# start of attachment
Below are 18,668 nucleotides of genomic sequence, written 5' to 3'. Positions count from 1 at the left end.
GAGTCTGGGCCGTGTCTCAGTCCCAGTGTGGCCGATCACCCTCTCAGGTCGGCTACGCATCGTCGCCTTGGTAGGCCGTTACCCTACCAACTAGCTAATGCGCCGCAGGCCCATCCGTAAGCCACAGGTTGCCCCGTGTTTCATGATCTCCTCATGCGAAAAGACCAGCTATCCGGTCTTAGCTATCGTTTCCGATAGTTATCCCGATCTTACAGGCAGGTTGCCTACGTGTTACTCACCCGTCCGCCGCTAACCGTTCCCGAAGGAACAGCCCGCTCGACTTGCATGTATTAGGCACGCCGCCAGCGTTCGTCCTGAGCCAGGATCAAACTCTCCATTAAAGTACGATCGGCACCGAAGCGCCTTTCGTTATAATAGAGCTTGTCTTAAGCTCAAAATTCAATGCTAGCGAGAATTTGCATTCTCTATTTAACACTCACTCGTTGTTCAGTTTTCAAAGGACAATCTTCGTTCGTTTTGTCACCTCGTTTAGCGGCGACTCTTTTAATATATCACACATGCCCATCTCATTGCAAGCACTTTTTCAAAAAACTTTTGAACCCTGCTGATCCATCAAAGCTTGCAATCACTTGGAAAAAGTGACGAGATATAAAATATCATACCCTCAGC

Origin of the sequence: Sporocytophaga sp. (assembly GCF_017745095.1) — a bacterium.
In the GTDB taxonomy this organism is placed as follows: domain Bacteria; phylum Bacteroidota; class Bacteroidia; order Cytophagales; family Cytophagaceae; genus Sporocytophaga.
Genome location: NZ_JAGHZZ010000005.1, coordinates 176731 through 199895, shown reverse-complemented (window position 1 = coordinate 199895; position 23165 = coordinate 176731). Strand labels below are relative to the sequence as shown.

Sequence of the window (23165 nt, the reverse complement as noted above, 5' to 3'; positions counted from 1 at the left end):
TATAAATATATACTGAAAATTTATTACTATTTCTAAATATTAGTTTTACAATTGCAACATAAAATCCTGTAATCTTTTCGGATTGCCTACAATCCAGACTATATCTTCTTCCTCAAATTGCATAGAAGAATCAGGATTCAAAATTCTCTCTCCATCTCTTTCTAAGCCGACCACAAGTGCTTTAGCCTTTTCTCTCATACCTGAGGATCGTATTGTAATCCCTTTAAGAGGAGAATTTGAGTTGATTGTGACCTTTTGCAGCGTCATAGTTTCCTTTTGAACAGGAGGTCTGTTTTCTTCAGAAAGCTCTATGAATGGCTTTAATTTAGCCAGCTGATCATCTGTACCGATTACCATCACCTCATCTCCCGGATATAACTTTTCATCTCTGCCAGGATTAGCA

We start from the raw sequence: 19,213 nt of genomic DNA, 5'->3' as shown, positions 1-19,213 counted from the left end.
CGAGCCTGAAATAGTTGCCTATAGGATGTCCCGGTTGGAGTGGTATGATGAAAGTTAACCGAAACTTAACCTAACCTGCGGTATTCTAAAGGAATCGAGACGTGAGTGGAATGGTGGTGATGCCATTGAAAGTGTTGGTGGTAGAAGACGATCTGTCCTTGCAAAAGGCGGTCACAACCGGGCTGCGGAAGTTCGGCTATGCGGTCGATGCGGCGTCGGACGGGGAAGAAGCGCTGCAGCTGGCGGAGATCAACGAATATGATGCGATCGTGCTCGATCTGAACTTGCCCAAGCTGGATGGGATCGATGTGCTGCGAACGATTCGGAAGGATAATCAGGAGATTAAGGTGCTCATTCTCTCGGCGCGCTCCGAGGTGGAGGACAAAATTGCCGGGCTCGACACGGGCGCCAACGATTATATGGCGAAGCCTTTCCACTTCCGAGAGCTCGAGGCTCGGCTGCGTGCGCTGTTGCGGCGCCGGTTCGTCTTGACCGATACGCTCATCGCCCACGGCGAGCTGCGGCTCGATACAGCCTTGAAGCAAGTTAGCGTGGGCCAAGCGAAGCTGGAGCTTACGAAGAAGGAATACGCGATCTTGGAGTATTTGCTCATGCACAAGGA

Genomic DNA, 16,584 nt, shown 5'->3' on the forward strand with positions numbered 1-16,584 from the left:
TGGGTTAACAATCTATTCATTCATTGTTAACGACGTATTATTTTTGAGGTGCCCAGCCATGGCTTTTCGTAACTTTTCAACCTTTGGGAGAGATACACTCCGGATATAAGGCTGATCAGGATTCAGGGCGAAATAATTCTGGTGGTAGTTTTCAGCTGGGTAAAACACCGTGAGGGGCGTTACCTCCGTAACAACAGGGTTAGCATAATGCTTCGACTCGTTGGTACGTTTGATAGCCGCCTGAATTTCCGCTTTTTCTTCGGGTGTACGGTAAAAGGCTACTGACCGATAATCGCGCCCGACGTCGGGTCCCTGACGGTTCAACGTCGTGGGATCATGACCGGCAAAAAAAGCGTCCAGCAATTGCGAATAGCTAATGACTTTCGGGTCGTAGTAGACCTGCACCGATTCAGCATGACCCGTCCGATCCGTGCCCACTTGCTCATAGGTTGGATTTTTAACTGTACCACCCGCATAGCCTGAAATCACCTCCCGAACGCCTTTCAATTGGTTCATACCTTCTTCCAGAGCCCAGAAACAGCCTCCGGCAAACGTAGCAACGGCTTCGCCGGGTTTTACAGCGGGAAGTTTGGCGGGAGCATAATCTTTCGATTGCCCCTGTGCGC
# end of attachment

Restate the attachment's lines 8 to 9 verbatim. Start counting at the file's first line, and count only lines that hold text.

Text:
We start from the raw sequence: 19,213 nt of genomic DNA, 5'->3' as shown, positions 1-19,213 counted from the left end.
CGAGCCTGAAATAGTTGCCTATAGGATGTCCCGGTTGGAGTGGTATGATGAAAGTTAACCGAAACTTAACCTAACCTGCGGTATTCTAAAGGAATCGAGACGTGAGTGGAATGGTGGTGATGCCATTGAAAGTGTTGGTGGTAGAAGACGATCTGTCCTTGCAAAAGGCGGTCACAACCGGGCTGCGGAAGTTCGGCTATGCGGTCGATGCGGCGTCGGACGGGGAAGAAGCGCTGCAGCTGGCGGAGATCAACGAATATGATGCGATCGTGCTCGATCTGAACTTGCCCAAGCTGGATGGGATCGATGTGCTGCGAACGATTCGGAAGGATAATCAGGAGATTAAGGTGCTCATTCTCTCGGCGCGCTCCGAGGTGGAGGACAAAATTGCCGGGCTCGACACGGGCGCCAACGATTATATGGCGAAGCCTTTCCACTTCCGAGAGCTCGAGGCTCGGCTGCGTGCGCTGTTGCGGCGCCGGTTCGTCTTGACCGATACGCTCATCGCCCACGGCGAGCTGCGGCTCGATACAGCCTTGAAGCAAGTTAGCGTGGGCCAAGCGAAGCTGGAGCTTACGAAGAAGGAATACGCGATCTTGGAGTATTTGCTCATGCACAAGGA